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Xbox 360 Gamers Run Out of Lives at Supreme Court

Taking a stand Monday against "piecemeal appeals,” the Supreme Court killed off an attempt to hold Microsoft liable for scratched-up Xbox game discs.

WASHINGTON (CN) - Taking a stand Monday against "piecemeal appeals,” the Supreme Court killed off an attempt to hold Microsoft liable for scratched-up Xbox game discs.

Though Microsoft chalks the claims up to user mishandling, gamers say defective consoles are to blame, rendering their discs inoperable after even the slightest disturbance. The phenomenon at issue is unique to the Xbox 360, however, a console displaced in 2013 by the Xbox One.

Led by Seth Baker, the class action against Microsoft in Washington state has faced a tortured trajectory.

Baker brought the challenge at hand after a federal judge denied an earlier iteration of the case based on Land Rover precedent that was overturned on appeal.

After the trial court denied certification a second time, again relying on the Land Rover precedent, the Ninth Circuit declined to hear the appeal.

The gamers sidestepped the procedure at this juncture, however, by dismissing their case with prejudice and then appealing from that. Microsoft balked at the manipulation of jurisdiction, but the Ninth Circuit sided with the gamers, finding that the rejection of their class claims was an abuse of discretion.

A footnote of the ruling notes finds the interim appeal “explicitly allowed” under Federal Rule of Civil Procedure 23(f).

The Supreme Court signaled otherwise at oral arguments, however, and was mostly unanimous Monday in its reversal.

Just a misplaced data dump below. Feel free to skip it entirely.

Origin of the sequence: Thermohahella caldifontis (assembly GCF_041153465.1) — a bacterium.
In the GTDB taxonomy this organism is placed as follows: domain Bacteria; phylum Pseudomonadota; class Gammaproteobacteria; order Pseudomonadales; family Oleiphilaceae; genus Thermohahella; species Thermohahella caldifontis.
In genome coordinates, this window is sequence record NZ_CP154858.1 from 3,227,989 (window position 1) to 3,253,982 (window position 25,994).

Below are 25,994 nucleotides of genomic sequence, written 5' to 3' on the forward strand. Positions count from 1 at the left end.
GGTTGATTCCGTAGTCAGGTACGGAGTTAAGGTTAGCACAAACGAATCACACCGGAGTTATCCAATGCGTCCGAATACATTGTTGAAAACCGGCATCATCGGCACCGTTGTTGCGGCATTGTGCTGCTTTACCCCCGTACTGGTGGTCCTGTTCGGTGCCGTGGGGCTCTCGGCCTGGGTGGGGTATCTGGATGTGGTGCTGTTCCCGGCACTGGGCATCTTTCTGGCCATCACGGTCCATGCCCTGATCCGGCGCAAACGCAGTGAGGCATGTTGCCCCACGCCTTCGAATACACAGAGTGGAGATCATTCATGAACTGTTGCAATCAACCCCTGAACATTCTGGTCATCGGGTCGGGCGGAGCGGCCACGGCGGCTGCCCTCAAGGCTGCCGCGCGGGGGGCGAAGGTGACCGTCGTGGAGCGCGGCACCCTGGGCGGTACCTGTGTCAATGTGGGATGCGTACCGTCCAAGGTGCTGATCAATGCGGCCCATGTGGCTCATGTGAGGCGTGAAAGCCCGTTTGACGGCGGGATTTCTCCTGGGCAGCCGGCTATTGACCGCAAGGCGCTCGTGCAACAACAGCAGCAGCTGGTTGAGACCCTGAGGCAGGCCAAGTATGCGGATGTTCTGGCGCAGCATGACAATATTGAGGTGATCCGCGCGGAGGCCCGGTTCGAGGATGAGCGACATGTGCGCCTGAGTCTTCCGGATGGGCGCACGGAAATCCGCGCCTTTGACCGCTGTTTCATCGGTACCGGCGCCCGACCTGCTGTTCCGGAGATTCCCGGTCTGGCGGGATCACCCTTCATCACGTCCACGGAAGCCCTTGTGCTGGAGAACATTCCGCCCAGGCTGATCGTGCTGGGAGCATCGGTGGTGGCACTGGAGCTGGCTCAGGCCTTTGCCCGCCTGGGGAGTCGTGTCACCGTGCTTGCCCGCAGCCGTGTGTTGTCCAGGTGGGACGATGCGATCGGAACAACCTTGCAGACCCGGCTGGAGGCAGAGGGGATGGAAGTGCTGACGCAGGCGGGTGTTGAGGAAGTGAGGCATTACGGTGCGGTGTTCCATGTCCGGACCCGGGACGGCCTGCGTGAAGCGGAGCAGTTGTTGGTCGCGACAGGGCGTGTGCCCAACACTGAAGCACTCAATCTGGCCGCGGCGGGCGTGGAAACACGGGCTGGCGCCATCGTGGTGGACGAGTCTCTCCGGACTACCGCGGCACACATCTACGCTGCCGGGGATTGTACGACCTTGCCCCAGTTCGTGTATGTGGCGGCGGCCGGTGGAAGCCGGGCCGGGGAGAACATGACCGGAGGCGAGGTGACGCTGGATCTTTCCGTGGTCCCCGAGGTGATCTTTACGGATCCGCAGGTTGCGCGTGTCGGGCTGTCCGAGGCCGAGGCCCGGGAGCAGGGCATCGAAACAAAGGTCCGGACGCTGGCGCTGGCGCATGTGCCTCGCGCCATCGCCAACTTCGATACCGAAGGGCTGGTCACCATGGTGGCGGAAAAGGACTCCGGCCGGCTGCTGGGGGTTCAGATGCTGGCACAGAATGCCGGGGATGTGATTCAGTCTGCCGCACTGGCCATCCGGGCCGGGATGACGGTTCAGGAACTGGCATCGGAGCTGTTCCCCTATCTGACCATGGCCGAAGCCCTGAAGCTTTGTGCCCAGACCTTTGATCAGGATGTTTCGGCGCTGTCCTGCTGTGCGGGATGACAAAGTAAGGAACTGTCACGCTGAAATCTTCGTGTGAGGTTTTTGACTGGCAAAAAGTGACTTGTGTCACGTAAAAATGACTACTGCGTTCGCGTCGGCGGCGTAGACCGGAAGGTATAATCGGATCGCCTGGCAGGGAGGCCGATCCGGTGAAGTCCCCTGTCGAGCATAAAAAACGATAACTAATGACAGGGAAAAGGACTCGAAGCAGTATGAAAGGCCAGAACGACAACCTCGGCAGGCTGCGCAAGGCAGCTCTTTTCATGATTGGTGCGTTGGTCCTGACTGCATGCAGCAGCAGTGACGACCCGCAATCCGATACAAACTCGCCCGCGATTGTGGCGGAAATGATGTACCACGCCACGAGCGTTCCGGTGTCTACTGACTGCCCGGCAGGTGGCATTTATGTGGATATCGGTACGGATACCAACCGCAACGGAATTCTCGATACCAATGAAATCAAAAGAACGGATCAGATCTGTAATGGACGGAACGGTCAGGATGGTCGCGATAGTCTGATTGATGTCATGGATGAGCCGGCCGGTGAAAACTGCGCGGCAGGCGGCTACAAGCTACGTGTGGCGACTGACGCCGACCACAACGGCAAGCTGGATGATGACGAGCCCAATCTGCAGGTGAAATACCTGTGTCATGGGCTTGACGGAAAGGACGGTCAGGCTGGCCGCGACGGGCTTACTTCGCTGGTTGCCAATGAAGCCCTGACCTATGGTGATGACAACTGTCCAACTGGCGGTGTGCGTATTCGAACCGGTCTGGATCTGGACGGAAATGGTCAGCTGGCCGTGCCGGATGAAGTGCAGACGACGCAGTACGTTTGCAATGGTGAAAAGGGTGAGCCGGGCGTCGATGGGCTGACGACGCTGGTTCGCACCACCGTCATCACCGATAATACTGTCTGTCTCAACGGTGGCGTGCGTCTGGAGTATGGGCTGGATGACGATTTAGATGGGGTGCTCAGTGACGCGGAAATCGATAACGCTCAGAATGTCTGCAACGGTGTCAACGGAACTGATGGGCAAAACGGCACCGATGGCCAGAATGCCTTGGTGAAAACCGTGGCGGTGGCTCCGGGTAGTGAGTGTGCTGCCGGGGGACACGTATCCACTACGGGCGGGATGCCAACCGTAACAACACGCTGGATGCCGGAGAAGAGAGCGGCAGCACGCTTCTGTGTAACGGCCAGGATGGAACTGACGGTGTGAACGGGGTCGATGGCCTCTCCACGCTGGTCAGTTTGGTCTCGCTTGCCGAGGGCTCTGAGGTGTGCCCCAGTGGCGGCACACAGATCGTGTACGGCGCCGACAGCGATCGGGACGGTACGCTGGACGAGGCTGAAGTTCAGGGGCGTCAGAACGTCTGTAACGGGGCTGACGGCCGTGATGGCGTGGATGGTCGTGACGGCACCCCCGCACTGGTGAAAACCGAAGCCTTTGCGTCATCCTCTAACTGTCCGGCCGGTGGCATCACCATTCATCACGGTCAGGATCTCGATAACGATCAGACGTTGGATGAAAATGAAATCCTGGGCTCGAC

"We hold that the voluntary dismissal essayed by respondents does not qualify as a 'final decision' within the compass of § 1291," the lead opinion by Justice Ruth Bader Ginsburg states. "The tactic would undermine § 1291's firm finality principle, designed to guard against piecemeal appeals, and subvert the balanced solution Rule 23(f) put in place for immediate review of class-action orders.”

The 17-page ruling likens the gamers’ tactic here to an end-run around the death-knell doctrine that the Supreme Court tossed out in 1978.

"Indeed, the same argument - that the case was over if the plaintiffs lost on appeal - was evident in the death-knell context, yet this court determined that the potential for piecemeal litigation was 'apparent and serious,’" Ginsburg wrote. "And that potential is greater still under respondents' theory, where plaintiffs alone determine whether and when to appeal an adverse certification ruling."

While Justices Anthony Kennedy, Stephen Breyer, Sonia Sotomayor and Elena Kagan joined Ginsburg's opinion in full, Justice Clarence Thomas concurred in judgment, joined by Chief Justice John Roberts and Justice Samuel Alito.

The 4-page concurrence says a reversal is warranted through Article III of the Constitution, rather than on the rules of civil procedure.

"When the plaintiffs asked the district court to dismiss their claims, they consented to the judgment against them and disavowed any right to relief from Microsoft," Thomas wrote. "The parties thus were no longer adverse to each other on any claims and the court of appeals could not 'affect the[ir] rights' in any legally cognizable manner."

Justice Neil Gorsuch was still awaiting Senate confirmation when the court considered this case at oral arguments. He did not participate in Monday’s ruling.

At oral arguments in March, the gamers were represented by Peter Stris with the Los Angeles firm Stris Maher. Stanford Law School attorney Jeffrey Fisher argued for Microsoft. 

M.C. Sungaila, a partner at Haynes Boone, said in an interview that the decision "puts a kibosh" on the gamers' litigation strategy.

"Appellate courts and judges like their orderliness,” Sungaila said. “They say, ‘this is the way it's going to go,’ and to try to do an end-run around it is not well-received.”

Though the court already ruled against the death-knell doctrine in the the 1978 case Coopers & Lybrand v. Livesay, Sungaila said Monday’s decision in Microsoft might be tougher to get around.

"Sometimes saying it once and saying it again more recently in response to a different approach can have a little more incentive to do something," said Sungaila, whose group, the International Association of Defense Counsel, filed a friend of the court brief in support of Microsoft.

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